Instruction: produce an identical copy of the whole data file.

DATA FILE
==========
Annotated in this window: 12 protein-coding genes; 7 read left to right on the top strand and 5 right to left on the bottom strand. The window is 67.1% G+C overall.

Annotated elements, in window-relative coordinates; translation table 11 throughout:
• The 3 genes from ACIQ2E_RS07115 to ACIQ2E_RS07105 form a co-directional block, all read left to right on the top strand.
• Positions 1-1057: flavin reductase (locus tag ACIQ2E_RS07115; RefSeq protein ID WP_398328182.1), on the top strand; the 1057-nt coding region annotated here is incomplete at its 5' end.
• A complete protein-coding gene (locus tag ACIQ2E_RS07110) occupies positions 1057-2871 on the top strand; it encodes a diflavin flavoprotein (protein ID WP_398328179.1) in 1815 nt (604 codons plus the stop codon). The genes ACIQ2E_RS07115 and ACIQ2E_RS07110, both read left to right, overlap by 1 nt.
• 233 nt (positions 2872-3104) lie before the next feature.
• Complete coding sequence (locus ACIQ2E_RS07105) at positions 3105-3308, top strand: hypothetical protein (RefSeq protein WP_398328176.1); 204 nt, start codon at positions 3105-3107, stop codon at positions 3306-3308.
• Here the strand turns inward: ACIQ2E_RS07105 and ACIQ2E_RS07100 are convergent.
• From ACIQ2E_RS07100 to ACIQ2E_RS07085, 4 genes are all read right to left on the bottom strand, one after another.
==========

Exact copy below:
Annotated in this window: 12 protein-coding genes; 7 read left to right on the top strand and 5 right to left on the bottom strand. The window is 67.1% G+C overall.

Annotated elements, in window-relative coordinates; translation table 11 throughout:
• The 3 genes from ACIQ2E_RS07115 to ACIQ2E_RS07105 form a co-directional block, all read left to right on the top strand.
• Positions 1-1057: flavin reductase (locus tag ACIQ2E_RS07115; RefSeq protein ID WP_398328182.1), on the top strand; the 1057-nt coding region annotated here is incomplete at its 5' end.
• A complete protein-coding gene (locus tag ACIQ2E_RS07110) occupies positions 1057-2871 on the top strand; it encodes a diflavin flavoprotein (protein ID WP_398328179.1) in 1815 nt (604 codons plus the stop codon). The genes ACIQ2E_RS07115 and ACIQ2E_RS07110, both read left to right, overlap by 1 nt.
• 233 nt (positions 2872-3104) lie before the next feature.
• Complete coding sequence (locus ACIQ2E_RS07105) at positions 3105-3308, top strand: hypothetical protein (RefSeq protein WP_398328176.1); 204 nt, start codon at positions 3105-3107, stop codon at positions 3306-3308.
• Here the strand turns inward: ACIQ2E_RS07105 and ACIQ2E_RS07100 are convergent.
• From ACIQ2E_RS07100 to ACIQ2E_RS07085, 4 genes are all read right to left on the bottom strand, one after another.